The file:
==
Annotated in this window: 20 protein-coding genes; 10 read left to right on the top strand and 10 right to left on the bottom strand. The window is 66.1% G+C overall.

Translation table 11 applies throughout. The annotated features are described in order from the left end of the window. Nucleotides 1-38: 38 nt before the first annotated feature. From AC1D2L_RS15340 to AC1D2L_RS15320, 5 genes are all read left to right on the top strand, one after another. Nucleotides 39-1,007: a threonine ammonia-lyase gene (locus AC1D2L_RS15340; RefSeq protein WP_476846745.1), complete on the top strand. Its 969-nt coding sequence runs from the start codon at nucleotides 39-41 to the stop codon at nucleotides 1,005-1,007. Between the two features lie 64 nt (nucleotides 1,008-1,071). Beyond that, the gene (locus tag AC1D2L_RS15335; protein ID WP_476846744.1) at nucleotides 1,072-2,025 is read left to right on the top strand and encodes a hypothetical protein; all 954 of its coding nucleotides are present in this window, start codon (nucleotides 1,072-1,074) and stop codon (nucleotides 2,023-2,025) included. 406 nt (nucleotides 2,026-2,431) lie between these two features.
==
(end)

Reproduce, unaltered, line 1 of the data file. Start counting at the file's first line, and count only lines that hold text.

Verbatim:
Annotated in this window: 20 protein-coding genes; 10 read left to right on the top strand and 10 right to left on the bottom strand. The window is 66.1% G+C overall.